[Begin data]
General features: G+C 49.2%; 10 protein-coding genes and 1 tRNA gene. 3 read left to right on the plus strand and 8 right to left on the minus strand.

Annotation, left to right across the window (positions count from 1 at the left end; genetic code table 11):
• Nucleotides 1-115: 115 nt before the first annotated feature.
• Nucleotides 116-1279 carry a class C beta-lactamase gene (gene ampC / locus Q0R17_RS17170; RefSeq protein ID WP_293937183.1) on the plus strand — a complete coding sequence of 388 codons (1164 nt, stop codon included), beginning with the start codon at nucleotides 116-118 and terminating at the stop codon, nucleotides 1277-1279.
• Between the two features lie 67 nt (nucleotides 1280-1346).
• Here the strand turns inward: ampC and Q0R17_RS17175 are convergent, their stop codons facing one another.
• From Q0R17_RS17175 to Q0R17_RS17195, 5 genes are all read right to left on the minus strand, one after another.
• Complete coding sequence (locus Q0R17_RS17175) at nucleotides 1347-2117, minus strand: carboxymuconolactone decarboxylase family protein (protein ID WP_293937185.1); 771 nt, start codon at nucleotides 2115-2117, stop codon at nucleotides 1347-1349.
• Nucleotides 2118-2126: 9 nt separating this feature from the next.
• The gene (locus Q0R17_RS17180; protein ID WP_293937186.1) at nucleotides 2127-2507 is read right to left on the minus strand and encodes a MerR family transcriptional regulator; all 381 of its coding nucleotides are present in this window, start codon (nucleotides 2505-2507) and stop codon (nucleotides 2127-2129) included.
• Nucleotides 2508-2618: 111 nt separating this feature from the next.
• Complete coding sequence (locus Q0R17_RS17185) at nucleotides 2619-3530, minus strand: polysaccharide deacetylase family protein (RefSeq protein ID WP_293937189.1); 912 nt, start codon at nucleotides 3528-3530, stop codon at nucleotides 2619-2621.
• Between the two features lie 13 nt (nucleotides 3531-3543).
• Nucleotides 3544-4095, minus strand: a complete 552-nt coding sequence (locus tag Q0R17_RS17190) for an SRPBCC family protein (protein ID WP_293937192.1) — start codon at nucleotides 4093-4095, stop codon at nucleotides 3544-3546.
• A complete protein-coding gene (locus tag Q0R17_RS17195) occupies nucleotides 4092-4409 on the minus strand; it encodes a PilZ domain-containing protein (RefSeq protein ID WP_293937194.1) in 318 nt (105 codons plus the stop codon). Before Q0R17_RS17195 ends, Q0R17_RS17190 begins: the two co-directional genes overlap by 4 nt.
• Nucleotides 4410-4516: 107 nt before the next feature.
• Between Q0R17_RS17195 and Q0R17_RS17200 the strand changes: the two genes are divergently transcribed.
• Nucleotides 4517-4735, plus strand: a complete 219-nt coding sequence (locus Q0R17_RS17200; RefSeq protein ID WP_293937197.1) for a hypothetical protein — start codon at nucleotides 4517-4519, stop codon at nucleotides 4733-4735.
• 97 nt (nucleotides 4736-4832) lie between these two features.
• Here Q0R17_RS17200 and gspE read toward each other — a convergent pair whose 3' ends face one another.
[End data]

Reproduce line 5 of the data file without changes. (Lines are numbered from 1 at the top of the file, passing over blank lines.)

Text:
• Between the two features lie 67 nt (nucleotides 1280-1346).